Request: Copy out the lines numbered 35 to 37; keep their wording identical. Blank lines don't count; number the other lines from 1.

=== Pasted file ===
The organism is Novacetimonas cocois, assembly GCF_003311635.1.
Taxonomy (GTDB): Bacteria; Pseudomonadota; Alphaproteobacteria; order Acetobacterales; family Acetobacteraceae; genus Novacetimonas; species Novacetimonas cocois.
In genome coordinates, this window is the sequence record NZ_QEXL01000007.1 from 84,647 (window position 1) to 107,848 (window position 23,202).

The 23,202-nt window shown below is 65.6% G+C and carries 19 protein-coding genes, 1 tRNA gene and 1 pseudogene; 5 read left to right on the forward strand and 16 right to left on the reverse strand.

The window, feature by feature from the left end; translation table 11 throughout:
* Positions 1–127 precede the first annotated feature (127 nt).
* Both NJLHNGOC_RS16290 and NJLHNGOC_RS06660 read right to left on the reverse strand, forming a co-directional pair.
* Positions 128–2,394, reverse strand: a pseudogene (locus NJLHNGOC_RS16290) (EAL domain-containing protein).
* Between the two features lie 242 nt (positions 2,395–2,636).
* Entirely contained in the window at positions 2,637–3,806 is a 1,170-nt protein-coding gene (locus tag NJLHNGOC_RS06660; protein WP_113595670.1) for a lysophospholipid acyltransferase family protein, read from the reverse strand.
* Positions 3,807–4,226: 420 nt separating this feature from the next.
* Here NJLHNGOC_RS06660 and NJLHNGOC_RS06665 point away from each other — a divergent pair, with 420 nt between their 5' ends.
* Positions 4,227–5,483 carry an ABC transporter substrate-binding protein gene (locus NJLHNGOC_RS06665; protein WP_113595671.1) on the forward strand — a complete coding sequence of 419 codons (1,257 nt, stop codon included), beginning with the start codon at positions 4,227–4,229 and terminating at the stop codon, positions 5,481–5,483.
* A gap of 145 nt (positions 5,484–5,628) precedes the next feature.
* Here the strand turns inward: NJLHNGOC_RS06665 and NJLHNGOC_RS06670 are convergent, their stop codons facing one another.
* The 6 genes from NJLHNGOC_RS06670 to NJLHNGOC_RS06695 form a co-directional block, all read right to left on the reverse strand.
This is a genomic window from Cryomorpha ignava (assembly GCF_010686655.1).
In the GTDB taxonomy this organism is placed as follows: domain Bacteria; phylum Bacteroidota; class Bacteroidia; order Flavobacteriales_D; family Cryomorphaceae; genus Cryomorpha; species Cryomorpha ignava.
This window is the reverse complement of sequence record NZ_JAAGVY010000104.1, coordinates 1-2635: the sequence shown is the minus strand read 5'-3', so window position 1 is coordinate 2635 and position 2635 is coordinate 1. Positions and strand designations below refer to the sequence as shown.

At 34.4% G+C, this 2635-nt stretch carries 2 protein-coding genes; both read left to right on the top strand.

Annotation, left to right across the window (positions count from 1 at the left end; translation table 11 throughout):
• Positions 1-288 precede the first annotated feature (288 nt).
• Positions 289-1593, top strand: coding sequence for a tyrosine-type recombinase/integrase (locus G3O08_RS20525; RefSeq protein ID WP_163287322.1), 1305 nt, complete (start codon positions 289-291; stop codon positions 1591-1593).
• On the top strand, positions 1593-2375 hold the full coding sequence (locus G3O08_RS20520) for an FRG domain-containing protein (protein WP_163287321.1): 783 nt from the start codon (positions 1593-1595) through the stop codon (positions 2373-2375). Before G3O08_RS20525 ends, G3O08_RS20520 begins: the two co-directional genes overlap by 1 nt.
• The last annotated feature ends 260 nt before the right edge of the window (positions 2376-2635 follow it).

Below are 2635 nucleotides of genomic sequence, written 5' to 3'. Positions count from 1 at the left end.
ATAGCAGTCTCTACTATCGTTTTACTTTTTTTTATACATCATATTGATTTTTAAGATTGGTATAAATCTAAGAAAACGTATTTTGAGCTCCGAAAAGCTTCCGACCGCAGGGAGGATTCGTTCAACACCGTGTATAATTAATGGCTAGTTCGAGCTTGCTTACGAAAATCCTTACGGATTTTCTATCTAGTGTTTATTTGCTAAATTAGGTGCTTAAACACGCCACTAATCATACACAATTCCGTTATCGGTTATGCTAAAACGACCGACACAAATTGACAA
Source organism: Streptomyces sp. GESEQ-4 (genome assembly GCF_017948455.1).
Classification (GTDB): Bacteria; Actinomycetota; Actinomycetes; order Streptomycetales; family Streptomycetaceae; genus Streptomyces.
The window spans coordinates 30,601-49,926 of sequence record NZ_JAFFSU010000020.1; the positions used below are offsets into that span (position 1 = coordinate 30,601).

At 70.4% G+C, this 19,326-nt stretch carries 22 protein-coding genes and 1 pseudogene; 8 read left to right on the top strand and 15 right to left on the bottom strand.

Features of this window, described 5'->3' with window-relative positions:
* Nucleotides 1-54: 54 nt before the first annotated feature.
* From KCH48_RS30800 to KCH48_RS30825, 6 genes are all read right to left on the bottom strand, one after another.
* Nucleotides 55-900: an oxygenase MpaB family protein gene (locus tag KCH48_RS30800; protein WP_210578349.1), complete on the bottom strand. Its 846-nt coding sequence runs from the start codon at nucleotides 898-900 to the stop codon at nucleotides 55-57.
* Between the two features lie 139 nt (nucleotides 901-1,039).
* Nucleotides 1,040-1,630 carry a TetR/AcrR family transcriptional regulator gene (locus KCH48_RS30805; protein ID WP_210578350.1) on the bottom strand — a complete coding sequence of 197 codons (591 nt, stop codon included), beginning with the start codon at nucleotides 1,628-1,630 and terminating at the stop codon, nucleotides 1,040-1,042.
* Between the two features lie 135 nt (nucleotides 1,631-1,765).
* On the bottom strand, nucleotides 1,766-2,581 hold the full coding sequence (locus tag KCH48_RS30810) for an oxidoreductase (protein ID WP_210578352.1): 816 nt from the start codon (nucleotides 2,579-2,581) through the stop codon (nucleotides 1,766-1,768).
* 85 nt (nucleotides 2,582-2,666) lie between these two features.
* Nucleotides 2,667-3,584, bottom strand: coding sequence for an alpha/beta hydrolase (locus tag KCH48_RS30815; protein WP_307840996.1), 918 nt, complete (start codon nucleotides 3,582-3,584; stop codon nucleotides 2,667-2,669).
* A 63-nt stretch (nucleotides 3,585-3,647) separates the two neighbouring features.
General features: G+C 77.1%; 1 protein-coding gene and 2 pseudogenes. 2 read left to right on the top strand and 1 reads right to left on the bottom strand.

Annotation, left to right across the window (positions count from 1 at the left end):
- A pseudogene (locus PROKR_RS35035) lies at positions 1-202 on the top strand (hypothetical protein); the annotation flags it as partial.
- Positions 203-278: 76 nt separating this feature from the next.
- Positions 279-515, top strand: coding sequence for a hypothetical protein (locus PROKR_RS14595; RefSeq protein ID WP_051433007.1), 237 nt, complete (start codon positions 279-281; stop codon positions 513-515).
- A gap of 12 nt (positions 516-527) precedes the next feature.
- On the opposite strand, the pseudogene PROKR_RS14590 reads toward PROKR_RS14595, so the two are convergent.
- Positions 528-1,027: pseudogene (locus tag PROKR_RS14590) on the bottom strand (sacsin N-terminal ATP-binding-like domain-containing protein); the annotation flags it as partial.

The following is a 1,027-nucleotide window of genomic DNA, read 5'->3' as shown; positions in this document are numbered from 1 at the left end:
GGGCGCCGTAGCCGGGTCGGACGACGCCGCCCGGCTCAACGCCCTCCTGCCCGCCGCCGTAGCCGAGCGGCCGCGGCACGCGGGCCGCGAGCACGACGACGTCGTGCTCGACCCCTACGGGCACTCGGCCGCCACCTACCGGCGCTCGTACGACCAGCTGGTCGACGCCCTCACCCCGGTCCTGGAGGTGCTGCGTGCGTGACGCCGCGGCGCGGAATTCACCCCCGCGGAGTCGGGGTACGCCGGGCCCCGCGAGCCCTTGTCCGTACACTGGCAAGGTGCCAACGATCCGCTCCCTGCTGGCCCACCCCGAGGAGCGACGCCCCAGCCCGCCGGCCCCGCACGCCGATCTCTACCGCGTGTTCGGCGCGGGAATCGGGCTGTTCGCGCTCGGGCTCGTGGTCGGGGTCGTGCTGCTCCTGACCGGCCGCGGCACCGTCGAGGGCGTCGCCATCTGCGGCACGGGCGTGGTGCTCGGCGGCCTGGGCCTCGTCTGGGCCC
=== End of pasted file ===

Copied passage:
* Nucleotides 55-900: an oxygenase MpaB family protein gene (locus tag KCH48_RS30800; protein WP_210578349.1), complete on the bottom strand. Its 846-nt coding sequence runs from the start codon at nucleotides 898-900 to the stop codon at nucleotides 55-57.
* Between the two features lie 139 nt (nucleotides 901-1,039).
* Nucleotides 1,040-1,630 carry a TetR/AcrR family transcriptional regulator gene (locus KCH48_RS30805; protein ID WP_210578350.1) on the bottom strand — a complete coding sequence of 197 codons (591 nt, stop codon included), beginning with the start codon at nucleotides 1,628-1,630 and terminating at the stop codon, nucleotides 1,040-1,042.